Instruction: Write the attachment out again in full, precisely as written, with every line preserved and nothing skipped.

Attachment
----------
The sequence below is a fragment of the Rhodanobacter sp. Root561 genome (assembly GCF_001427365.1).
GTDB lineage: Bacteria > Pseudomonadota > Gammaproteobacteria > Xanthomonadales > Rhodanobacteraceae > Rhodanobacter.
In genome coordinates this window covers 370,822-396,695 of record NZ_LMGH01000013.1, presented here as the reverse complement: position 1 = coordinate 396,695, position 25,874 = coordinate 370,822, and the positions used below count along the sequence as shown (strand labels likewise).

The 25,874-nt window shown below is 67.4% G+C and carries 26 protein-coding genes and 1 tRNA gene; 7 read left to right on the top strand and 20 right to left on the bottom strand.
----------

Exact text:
The sequence below is a fragment of the Rhodanobacter sp. Root561 genome (assembly GCF_001427365.1).
GTDB lineage: Bacteria > Pseudomonadota > Gammaproteobacteria > Xanthomonadales > Rhodanobacteraceae > Rhodanobacter.
In genome coordinates this window covers 370,822-396,695 of record NZ_LMGH01000013.1, presented here as the reverse complement: position 1 = coordinate 396,695, position 25,874 = coordinate 370,822, and the positions used below count along the sequence as shown (strand labels likewise).

The 25,874-nt window shown below is 67.4% G+C and carries 26 protein-coding genes and 1 tRNA gene; 7 read left to right on the top strand and 20 right to left on the bottom strand.